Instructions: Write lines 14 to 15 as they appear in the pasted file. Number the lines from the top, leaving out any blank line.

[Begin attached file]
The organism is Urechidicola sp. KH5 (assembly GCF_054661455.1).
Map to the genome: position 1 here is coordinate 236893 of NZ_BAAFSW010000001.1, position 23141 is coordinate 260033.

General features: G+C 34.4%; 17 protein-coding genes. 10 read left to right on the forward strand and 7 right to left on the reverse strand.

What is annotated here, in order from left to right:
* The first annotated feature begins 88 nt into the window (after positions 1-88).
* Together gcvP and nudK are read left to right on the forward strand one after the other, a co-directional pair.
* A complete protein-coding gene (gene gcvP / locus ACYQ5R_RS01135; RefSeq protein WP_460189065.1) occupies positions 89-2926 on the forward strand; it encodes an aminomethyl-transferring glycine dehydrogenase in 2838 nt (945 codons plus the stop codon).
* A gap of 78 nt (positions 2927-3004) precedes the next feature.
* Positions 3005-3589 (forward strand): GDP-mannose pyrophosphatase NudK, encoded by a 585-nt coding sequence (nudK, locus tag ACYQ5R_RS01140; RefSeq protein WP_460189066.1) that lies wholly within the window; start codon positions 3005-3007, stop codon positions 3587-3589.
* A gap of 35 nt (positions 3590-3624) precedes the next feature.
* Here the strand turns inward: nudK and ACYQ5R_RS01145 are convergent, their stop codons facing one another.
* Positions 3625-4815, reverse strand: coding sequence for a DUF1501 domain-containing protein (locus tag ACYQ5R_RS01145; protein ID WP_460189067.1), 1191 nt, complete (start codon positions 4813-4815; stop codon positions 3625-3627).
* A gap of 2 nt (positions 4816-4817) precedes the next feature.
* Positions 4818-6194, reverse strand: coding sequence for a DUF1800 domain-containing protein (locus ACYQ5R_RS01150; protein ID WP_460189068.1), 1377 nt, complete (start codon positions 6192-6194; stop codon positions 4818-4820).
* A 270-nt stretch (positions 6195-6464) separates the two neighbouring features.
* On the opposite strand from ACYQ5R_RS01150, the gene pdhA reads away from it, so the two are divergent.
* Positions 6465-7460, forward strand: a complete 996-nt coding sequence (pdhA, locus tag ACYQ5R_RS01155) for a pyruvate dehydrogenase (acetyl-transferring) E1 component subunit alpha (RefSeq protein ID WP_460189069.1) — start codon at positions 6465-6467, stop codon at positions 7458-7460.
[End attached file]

* Positions 4818-6194, reverse strand: coding sequence for a DUF1800 domain-containing protein (locus ACYQ5R_RS01150; protein ID WP_460189068.1), 1377 nt, complete (start codon positions 6192-6194; stop codon positions 4818-4820).
* A 270-nt stretch (positions 6195-6464) separates the two neighbouring features.